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Plan Now for H-1B Cap Registration

January 14, 2020
USCIS formally confirmed that it will implement its new electronic registration process for the fiscal year (FY) 2021 H-1B cap season. The initial registration period will run from March 1 through March 20, 2020. This alert reviews what is new this year and what employers can do …
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USCIS formally confirmed that it will implement its new electronic registration process for the fiscal year (FY) 2021 H-1B cap season. The initial registration period will run from March 1 through March 20, 2020.


  • Cap-subject H-1B employers intending to sponsor H-1B workers must first register each intended beneficiary electronically with USCIS during the registration period.
  • There is a $10 government fee for each registrant.
  • If the number of registrations exceeds the number of H-1B visas available under the annual quota as expected, USCIS will randomly select a sufficient number of registrants projected to reach the FY2021 H-1B cap. The random selection process will occur after the initial registration period closes on March 20, 2020. USCIS intends to notify those selected no later than March 31, 2020.
  • Employers will have a 90-day window during which to file H-1B cap petitions for selected registrants. The petition filing period is expected to start not later than April 1, 2020.
  • Employers may file an H-1B cap petition for selected registrants only; no substitutions are permitted.


  • In completing the registration, employers must identify whether an individual qualifies for an H-1B pursuant to the advanced degree cap (reserved for individuals holding a U.S. master’s degree or higher) or the standard H-1B cap.
  • Employers may register multiple individuals at once, using a single online “batch” submission.
  • An employer may only submit one registration per intended beneficiary in any fiscal year. If an employer registers a beneficiary more than once in the same fiscal year, all registrations submitted by that employer for that beneficiary will be invalidated.
  • The registration may be prepared and submitted by the employer’s authorized representative.


Employers should work with counsel now to identify current or prospective employees who may require an H-1B petition to work in the U.S. and to take appropriate steps to ensure timely online registration of identified candidates. Potential beneficiaries include, but are not limited to:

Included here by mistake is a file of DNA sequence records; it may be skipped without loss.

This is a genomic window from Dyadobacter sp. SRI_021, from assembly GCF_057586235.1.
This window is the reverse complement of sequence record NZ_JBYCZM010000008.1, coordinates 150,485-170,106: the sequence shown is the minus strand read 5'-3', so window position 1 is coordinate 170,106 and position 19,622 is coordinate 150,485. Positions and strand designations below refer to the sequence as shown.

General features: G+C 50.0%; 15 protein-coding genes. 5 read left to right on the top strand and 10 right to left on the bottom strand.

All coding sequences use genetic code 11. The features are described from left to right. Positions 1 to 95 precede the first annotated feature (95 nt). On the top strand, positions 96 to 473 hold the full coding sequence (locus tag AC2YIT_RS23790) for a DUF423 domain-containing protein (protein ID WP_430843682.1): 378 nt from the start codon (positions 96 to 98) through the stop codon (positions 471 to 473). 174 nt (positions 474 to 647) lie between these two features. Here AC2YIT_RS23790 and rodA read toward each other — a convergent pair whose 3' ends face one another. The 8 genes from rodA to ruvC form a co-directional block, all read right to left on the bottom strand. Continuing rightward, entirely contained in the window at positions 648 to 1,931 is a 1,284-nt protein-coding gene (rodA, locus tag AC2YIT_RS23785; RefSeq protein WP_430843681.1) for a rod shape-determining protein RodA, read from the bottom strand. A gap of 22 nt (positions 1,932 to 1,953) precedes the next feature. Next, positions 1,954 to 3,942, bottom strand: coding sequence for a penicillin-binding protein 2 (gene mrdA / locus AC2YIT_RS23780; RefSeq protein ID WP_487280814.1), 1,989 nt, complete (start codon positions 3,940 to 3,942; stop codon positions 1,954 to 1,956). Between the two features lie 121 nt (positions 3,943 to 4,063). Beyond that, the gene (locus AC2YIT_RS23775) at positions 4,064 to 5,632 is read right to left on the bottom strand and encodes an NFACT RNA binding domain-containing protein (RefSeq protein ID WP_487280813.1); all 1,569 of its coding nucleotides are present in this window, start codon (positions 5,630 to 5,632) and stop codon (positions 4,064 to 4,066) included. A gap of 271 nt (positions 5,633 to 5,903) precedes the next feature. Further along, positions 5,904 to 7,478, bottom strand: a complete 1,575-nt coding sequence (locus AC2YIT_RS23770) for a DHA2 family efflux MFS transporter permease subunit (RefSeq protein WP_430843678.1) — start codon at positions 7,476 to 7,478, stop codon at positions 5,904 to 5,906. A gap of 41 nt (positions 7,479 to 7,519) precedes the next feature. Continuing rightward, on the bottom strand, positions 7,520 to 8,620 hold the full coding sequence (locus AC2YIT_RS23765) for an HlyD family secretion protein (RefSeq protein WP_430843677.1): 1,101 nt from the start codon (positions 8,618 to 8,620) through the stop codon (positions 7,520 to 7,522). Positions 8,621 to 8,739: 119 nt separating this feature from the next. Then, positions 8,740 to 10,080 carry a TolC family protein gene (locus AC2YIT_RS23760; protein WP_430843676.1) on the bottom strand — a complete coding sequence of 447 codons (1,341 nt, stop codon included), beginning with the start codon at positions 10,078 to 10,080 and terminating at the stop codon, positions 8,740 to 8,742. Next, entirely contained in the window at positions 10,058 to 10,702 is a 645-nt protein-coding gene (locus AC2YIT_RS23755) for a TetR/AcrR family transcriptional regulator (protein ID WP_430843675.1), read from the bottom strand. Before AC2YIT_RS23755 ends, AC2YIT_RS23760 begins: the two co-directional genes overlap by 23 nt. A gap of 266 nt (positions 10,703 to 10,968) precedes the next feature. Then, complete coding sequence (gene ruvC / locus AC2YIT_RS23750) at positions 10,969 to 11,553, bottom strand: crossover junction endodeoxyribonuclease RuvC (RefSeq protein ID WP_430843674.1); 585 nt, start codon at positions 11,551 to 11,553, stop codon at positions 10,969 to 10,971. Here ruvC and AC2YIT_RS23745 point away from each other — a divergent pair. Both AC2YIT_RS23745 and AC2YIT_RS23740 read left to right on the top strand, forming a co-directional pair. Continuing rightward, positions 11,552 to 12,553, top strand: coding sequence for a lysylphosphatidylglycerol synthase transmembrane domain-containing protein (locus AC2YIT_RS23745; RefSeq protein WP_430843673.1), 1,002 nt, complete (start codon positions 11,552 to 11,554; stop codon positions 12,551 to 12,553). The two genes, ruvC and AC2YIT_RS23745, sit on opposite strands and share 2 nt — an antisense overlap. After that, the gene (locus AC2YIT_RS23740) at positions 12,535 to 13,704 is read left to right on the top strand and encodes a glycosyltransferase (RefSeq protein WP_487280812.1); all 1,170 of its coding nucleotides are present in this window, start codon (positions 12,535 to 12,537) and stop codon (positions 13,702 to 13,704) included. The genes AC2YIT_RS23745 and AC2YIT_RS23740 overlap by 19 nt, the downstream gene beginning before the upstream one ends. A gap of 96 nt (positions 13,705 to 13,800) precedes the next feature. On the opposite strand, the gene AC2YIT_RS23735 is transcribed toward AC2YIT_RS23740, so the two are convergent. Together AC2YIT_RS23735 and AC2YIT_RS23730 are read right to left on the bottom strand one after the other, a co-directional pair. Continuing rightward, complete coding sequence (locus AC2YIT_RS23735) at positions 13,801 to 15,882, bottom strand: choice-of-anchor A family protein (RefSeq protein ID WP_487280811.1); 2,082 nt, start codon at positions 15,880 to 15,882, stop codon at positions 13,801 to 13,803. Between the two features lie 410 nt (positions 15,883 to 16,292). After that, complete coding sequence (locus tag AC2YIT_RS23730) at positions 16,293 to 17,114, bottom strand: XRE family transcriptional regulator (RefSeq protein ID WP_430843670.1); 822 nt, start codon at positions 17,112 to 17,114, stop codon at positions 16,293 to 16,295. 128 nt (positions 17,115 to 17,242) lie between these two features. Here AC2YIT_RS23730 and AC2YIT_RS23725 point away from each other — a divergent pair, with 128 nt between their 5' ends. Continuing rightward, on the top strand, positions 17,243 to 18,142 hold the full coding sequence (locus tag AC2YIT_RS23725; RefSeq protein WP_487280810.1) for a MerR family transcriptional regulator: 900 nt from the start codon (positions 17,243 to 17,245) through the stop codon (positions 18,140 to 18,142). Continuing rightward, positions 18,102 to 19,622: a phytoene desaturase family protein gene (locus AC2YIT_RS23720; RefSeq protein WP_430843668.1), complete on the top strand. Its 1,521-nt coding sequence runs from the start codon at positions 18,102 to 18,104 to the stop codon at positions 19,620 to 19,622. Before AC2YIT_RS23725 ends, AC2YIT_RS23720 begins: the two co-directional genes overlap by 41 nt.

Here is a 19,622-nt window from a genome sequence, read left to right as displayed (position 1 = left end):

• New hires from overseas
  • F-1 students completing a qualifying course of study or currently working pursuant to Optional Practical Training
  • Some L-1 visa holders
  • TN, E-3 and other nonimmigrant visa holders who wish to change to H-1B status in the coming year
  • H-4 dependent EAD holders. As the Administration has indicated that it intends to eliminate work authorization eligibility for the H-4 spouses of certain H-1B visa holders, employers may wish to consider filing cap petitions for these individuals.
  • Some L-2 or E dependent EAD holders


H-1B Categories and Annual Quotas

H-1B petitions generally fall within two categories:

  • “Standard” Cap Petitions. The minimum educational requirement for a standard H-1B petition is a bachelor’s degree or its equivalent. Standard cases are capped at 65,000 visas annually with approximately 6,800 reserved for nationals of Chile and Singapore.
  • S. Advanced Degree Petitions. The beneficiary must hold an advanced degree, defined as a master’s degree or higher, awarded by a U.S. university. USCIS allocates an additional 20,000 H-1B visas for U.S. advanced degree holders each fiscal year.

H-1B Petitions Not Subject to the Cap 

As a reminder, certain H-1B petitions are not counted against the annual cap, including:

  • Individuals in H-1B status previously counted against the cap. In most instances, individuals who were counted against the cap in a previous fiscal year are not subject to the current cap. This includes extensions of status for current H-1B visa holders, changes in the terms of employment for current H-1B workers, and most petitions for changes of H-1B employers and petitions for concurrent employment in a second H-1B position.
  • Petitions filed by cap exempt organizations. H-1B petitions for employment at institutions of higher learning or related/affiliated nonprofit entities, nonprofit research organizations, and governmental research organizations are cap-exempt, and may be filed any time throughout the year.

USCIS intends to publish more information about the cap registration process in the weeks ahead. Gibney will provide additional information as it becomes available.

If you have any questions about this alert, please contact your Gibney representative or email